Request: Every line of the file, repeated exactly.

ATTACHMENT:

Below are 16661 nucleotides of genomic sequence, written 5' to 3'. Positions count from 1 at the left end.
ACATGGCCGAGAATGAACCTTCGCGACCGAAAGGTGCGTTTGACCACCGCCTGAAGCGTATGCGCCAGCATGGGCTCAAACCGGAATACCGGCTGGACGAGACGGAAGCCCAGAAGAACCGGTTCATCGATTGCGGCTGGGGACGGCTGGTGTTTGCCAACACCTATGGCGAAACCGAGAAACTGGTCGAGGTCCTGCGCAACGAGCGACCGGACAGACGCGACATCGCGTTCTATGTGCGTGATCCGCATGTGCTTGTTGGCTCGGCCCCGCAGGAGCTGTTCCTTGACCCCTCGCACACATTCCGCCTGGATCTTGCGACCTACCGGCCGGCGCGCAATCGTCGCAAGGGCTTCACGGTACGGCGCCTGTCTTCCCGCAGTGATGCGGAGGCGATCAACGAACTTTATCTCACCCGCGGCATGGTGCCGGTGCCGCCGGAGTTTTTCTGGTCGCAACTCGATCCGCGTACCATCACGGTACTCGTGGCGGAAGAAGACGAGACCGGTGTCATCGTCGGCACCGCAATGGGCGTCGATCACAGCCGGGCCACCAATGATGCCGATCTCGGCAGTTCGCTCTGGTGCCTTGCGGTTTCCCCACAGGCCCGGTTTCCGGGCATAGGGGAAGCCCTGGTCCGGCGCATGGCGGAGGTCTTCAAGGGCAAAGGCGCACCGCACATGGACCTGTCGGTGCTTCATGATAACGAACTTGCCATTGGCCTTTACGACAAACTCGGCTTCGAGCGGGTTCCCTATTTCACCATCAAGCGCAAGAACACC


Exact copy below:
Below are 16661 nucleotides of genomic sequence, written 5' to 3'. Positions count from 1 at the left end.
ACATGGCCGAGAATGAACCTTCGCGACCGAAAGGTGCGTTTGACCACCGCCTGAAGCGTATGCGCCAGCATGGGCTCAAACCGGAATACCGGCTGGACGAGACGGAAGCCCAGAAGAACCGGTTCATCGATTGCGGCTGGGGACGGCTGGTGTTTGCCAACACCTATGGCGAAACCGAGAAACTGGTCGAGGTCCTGCGCAACGAGCGACCGGACAGACGCGACATCGCGTTCTATGTGCGTGATCCGCATGTGCTTGTTGGCTCGGCCCCGCAGGAGCTGTTCCTTGACCCCTCGCACACATTCCGCCTGGATCTTGCGACCTACCGGCCGGCGCGCAATCGTCGCAAGGGCTTCACGGTACGGCGCCTGTCTTCCCGCAGTGATGCGGAGGCGATCAACGAACTTTATCTCACCCGCGGCATGGTGCCGGTGCCGCCGGAGTTTTTCTGGTCGCAACTCGATCCGCGTACCATCACGGTACTCGTGGCGGAAGAAGACGAGACCGGTGTCATCGTCGGCACCGCAATGGGCGTCGATCACAGCCGGGCCACCAATGATGCCGATCTCGGCAGTTCGCTCTGGTGCCTTGCGGTTTCCCCACAGGCCCGGTTTCCGGGCATAGGGGAAGCCCTGGTCCGGCGCATGGCGGAGGTCTTCAAGGGCAAAGGCGCACCGCACATGGACCTGTCGGTGCTTCATGATAACGAACTTGCCATTGGCCTTTACGACAAACTCGGCTTCGAGCGGGTTCCCTATTTCACCATCAAGCGCAAGAACACC